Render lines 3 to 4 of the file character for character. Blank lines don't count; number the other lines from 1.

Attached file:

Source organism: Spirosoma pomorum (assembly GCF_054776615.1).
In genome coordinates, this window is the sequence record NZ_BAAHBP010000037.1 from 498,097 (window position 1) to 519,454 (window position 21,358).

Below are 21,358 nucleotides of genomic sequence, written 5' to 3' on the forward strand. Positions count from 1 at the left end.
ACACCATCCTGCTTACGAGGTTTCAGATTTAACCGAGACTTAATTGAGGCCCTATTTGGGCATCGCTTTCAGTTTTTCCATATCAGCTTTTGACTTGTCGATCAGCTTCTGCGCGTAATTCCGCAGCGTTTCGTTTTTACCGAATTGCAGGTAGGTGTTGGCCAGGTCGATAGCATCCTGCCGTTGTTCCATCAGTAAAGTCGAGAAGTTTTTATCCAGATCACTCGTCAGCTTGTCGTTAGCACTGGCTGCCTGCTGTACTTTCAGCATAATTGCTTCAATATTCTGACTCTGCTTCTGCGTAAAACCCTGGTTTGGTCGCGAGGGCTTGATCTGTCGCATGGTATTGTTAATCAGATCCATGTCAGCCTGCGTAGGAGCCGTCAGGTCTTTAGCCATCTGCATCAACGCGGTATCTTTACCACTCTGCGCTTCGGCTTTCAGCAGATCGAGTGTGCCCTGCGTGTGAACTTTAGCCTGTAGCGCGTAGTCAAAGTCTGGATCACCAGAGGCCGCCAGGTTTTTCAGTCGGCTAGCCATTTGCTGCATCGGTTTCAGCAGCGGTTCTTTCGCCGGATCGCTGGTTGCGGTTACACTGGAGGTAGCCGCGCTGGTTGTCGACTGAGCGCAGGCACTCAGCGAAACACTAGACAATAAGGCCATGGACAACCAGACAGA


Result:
Below are 21,358 nucleotides of genomic sequence, written 5' to 3' on the forward strand. Positions count from 1 at the left end.
ACACCATCCTGCTTACGAGGTTTCAGATTTAACCGAGACTTAATTGAGGCCCTATTTGGGCATCGCTTTCAGTTTTTCCATATCAGCTTTTGACTTGTCGATCAGCTTCTGCGCGTAATTCCGCAGCGTTTCGTTTTTACCGAATTGCAGGTAGGTGTTGGCCAGGTCGATAGCATCCTGCCGTTGTTCCATCAGTAAAGTCGAGAAGTTTTTATCCAGATCACTCGTCAGCTTGTCGTTAGCACTGGCTGCCTGCTGTACTTTCAGCATAATTGCTTCAATATTCTGACTCTGCTTCTGCGTAAAACCCTGGTTTGGTCGCGAGGGCTTGATCTGTCGCATGGTATTGTTAATCAGATCCATGTCAGCCTGCGTAGGAGCCGTCAGGTCTTTAGCCATCTGCATCAACGCGGTATCTTTACCACTCTGCGCTTCGGCTTTCAGCAGATCGAGTGTGCCCTGCGTGTGAACTTTAGCCTGTAGCGCGTAGTCAAAGTCTGGATCACCAGAGGCCGCCAGGTTTTTCAGTCGGCTAGCCATTTGCTGCATCGGTTTCAGCAGCGGTTCTTTCGCCGGATCGCTGGTTGCGGTTACACTGGAGGTAGCCGCGCTGGTTGTCGACTGAGCGCAGGCACTCAGCGAAACACTAGACAATAAGGCCATGGACAACCAGACAGA